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Discussion Starter · #1 ·
https://cbs4.com/local/catharina.mv.shark.2.1901904.html

It's a shame they put them so deep (200 feet). I should have specified in my recommendations that they be accessible to recreational divers. Anyway, the smaller of the two has a pretty interesting history as a lumber tug then as a live-aboard motor sailer:













Here is a basic history in Swedish
https://www.tugboatlars.se/BoreBW.htm

Google translation is a little rough but you get the general idea
https://translate.google.com/transl...&prev=/search?q=catharina+uhrweder&hl=en&sa=X
 

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yeah, they should have dropped them in shallower water.

I wouldn't waste the trimix to see those little boats.

unless all the brass is still on them...which probably isn't all that much.
 

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Oxtox said:
yeah, they should have dropped them in shallower water.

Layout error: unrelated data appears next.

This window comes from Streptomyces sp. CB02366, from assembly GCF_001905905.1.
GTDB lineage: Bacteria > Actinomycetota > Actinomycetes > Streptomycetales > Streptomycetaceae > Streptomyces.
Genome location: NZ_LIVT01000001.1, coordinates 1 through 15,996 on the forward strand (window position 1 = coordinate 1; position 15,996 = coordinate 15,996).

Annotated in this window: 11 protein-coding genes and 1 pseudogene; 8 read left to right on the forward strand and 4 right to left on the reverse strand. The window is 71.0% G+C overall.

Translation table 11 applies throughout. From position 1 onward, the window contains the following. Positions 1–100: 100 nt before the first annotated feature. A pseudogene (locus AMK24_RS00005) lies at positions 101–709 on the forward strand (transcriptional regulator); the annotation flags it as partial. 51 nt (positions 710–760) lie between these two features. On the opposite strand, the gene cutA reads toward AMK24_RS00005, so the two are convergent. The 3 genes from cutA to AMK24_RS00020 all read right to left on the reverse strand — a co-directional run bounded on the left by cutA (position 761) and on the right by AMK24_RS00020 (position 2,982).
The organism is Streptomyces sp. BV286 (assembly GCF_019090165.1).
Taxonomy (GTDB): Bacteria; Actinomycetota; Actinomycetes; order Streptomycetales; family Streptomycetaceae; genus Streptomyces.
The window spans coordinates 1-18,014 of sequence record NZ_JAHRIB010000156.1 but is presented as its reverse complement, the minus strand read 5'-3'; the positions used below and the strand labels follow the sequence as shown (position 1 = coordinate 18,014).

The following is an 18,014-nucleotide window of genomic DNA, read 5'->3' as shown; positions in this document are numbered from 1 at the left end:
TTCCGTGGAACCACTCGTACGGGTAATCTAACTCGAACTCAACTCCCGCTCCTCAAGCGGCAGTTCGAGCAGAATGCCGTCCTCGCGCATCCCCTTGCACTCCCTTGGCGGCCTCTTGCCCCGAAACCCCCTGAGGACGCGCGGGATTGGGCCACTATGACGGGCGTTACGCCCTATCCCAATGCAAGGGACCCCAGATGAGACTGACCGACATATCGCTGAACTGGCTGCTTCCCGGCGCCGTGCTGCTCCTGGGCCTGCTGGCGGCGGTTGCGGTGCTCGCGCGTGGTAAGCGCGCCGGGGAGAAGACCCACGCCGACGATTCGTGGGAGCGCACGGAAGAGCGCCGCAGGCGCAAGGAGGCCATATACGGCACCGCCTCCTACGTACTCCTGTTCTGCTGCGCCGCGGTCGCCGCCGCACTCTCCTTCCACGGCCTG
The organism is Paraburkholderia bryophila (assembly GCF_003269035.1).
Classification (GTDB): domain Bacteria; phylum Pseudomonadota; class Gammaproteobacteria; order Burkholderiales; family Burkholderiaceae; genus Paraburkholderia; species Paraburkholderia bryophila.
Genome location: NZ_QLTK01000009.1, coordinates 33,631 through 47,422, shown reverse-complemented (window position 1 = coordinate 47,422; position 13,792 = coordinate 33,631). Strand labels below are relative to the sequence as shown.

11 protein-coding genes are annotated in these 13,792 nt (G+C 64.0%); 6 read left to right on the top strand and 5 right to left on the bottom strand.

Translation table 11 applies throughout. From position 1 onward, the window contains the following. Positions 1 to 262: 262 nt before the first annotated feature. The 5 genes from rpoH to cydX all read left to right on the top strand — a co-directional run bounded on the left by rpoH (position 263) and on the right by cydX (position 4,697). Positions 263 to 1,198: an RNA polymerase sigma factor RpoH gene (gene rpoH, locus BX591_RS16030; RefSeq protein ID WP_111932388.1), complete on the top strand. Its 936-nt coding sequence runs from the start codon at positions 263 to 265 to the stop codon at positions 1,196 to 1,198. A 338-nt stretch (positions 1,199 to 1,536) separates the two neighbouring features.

I wouldn't waste the trimix to see those little boats.

unless all the brass is still on them...which probably isn't all that much.
The little one is actually pretty interesting maritime history wise. It's National Register eligible but won't ever be listed unless someone pays me to write the nomination :)

It's probably been completely stripped in preparation for sinking. It was pretty stripped when I was onboard as the owner was selling crap so he could eat. Interesting character, he was. But you're right, the most intersting thing about it is the history. But then I'm a history nerd.

The other is an Army tug from the 50s. Historic but not eligible as there are a dozen just like it in better shape still in use in the Great Lakes.
 
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